(Repeats Sept 30 story, no changes to text)
* OPEC supply rises by 70,000 bpd to 33.60 million bpd
* Output 600,000 bpd above top of new planned output range
* Saudi output eases, still close to record
* After big post-sanctions rise, no further gain in Iran
By Alex Lawler
LONDON, Sept 30 OPEC's oil output is likely to
reach its highest in recent history in September, a Reuters
survey found on Friday, as Iraq boosted northern exports and
Libya reopened some of its main oil terminals.
The increase comes despite lower output in top exporter
Saudi Arabia and this week's agreement by the Organization of
the Petroleum Exporting Countries in Algeria to limit supply to
support prices, its first such decision since 2008.
Supply from OPEC has risen to 33.60 million barrels per day
(bpd) in September from a revised 33.53 million bpd in August,
according to the survey based on shipping data and information
from industry sources.
The rise in output could add to scepticism about OPEC's
ability to allocate its new production target of between 32.50
million and 33 million bpd, a task ministers left until a
meeting in November. Oil rallied towards $50 a barrel on
Thursday but was trading near $49 on Friday.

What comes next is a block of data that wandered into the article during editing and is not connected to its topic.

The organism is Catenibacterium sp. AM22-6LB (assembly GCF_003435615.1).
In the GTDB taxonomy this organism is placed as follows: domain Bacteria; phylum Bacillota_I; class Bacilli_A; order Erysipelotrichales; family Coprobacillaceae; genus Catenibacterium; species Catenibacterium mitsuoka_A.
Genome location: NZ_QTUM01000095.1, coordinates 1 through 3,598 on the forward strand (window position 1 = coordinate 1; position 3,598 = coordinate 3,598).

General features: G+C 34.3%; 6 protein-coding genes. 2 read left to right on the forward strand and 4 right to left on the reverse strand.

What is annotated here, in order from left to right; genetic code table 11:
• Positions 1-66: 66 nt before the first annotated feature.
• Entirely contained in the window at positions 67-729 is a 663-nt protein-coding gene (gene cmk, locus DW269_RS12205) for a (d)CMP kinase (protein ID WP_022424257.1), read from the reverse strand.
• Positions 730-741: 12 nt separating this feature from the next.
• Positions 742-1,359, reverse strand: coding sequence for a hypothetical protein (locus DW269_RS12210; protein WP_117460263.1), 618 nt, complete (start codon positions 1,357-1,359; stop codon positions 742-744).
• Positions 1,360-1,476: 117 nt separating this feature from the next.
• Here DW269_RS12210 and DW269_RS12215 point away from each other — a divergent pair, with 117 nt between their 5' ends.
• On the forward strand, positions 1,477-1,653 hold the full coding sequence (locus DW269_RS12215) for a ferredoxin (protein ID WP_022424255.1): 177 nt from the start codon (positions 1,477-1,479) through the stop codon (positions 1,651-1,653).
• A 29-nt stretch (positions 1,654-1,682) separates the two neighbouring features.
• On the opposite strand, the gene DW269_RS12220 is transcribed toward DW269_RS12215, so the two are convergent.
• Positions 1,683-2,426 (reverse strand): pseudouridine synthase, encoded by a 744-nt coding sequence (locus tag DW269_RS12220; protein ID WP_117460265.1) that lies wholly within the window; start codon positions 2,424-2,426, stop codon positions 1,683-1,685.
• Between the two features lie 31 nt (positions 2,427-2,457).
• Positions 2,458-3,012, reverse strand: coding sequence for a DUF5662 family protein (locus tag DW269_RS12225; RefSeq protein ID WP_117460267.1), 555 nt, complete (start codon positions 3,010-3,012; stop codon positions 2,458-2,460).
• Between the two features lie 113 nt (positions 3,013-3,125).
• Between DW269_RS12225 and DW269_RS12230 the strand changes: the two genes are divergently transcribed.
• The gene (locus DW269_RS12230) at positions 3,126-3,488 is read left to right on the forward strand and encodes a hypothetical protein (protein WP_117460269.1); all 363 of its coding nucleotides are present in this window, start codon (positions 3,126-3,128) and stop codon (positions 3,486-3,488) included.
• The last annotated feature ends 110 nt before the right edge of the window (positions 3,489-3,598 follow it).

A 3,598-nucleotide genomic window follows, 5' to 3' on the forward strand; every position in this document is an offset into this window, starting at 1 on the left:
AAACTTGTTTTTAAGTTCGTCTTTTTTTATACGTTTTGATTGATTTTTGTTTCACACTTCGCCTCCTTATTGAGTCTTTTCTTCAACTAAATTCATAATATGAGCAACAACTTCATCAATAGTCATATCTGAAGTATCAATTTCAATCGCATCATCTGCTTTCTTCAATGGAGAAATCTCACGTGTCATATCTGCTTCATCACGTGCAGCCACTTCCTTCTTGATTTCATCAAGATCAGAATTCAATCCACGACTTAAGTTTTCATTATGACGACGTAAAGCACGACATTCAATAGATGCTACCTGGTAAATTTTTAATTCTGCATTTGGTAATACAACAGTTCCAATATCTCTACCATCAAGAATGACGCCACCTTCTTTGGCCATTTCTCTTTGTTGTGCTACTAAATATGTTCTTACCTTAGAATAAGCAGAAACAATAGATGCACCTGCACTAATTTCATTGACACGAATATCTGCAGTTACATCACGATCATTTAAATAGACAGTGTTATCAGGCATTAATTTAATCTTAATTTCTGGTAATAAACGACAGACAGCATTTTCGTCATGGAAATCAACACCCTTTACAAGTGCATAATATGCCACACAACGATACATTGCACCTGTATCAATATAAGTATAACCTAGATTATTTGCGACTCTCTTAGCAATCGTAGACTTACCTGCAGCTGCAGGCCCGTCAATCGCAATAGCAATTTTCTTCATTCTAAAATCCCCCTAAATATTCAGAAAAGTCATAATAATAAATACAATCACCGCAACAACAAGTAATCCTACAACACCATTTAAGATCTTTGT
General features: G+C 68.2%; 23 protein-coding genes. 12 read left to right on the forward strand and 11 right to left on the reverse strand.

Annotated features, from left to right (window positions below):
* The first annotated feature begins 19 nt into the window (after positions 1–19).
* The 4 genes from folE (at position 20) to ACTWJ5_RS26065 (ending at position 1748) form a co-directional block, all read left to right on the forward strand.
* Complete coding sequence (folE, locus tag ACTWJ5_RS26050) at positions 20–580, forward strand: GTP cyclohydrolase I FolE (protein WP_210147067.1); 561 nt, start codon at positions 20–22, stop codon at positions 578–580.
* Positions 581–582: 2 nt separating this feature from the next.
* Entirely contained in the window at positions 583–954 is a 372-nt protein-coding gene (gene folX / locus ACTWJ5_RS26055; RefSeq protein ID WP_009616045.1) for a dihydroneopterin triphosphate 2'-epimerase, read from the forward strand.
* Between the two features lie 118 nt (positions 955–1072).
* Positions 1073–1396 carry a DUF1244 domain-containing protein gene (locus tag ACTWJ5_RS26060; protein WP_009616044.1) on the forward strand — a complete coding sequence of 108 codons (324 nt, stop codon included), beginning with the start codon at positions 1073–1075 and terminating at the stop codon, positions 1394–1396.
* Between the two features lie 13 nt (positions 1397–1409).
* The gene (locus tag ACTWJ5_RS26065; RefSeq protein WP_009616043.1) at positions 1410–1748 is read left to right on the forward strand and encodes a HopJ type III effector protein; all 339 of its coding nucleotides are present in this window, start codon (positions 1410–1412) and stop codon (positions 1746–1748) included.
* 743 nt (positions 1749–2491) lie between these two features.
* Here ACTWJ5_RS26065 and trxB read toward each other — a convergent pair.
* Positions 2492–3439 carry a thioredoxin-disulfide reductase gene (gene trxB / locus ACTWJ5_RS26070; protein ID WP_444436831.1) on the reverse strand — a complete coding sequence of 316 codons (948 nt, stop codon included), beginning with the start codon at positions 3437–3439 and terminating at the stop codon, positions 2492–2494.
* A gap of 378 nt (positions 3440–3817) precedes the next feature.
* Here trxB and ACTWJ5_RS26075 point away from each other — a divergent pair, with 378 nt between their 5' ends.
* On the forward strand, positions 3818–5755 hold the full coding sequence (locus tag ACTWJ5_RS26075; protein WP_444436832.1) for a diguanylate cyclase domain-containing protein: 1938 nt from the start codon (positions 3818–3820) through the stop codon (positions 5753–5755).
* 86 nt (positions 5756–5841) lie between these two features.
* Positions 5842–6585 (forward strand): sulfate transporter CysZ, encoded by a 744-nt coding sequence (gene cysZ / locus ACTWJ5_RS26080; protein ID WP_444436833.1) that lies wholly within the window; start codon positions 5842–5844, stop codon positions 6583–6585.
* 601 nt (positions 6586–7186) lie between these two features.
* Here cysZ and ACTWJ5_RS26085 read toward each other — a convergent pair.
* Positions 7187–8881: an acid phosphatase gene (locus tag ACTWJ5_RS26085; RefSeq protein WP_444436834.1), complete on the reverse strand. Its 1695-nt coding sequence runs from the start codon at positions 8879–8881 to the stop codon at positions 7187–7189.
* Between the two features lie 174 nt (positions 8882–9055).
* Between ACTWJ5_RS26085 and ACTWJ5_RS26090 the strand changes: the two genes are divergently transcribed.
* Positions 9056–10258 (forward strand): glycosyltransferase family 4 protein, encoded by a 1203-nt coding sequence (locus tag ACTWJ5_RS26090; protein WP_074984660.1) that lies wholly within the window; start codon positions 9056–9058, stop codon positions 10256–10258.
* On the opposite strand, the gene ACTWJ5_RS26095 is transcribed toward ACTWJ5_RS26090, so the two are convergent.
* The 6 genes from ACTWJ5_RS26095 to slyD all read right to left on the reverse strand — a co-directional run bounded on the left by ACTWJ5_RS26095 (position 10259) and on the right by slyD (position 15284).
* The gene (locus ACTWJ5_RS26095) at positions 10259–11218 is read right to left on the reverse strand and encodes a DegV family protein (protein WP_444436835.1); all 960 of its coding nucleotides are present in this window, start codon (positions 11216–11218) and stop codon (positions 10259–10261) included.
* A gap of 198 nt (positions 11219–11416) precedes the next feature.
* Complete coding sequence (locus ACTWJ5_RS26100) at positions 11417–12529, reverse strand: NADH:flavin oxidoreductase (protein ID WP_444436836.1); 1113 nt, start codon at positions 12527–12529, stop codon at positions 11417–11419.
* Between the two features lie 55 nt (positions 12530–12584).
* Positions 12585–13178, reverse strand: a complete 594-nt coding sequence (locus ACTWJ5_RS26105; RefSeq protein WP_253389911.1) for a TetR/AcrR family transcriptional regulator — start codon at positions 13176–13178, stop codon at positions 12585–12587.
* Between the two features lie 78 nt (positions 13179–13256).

"The agreement still leaves hard and difficult negotiations
for the individual caps to be set," said Bjarne Schieldrop,
chief commodities analyst at SEB.
"Now, with an OPEC curb on the cards for the first time in
eight years, Brent crude is not even able to lift above $50. At
least not yet."
Supply has risen since OPEC in 2014 dropped its historic
role of fixing output to prop up prices as Saudi Arabia, Iraq
and Iran pumped more. Production has also climbed due to the
return of Indonesia in 2015 and Gabon in July as members.
The membership changes have skewed historical comparisons.
September's supply from OPEC excluding Gabon and Indonesia, at
32.65 million bpd, is the highest in Reuters survey records
starting in 1997.
In September, the increase was led by Iraq and Libya. Iraqi
state oil firm SOMO and Iraq's semi-autonomous region of
Kurdistan began jointly exporting crude from the Kirkuk oilfield
again. This lifted Iraqi supply to market to 4.43 million bpd in
September, according to the survey.
In Libya, the National Oil Corporation opened three
previously blockaded ports, allowing AGOCO, an NOC subsidiary
that operates mainly in eastern Libya, to boost output.
Supply in Saudi Arabia has edged down from the record high
reached earlier in the summer, sources in the survey said.
Supply in Iran, OPEC's fastest source of production growth
earlier this year after the lifting of Western sanctions, has
held steady this month as output nears the pre-sanctions rate.
Iran is seeking investment to boost supply further.
Angolan output slipped because the Plutonio field was shut
for part of the month.
There was no sign yet of higher supply from Nigeria, where
attacks on oil installations have cut output. Supply should rise
in October if efforts for a restart of Qua Iboe and Forcados
crude exports come to fruition.
The Reuters survey is based on shipping data provided by
external sources, Thomson Reuters flows data, and information
provided by sources at oil companies, OPEC and consulting firms.
(Reporting by Alex Lawler; Editing by Susan Thomas)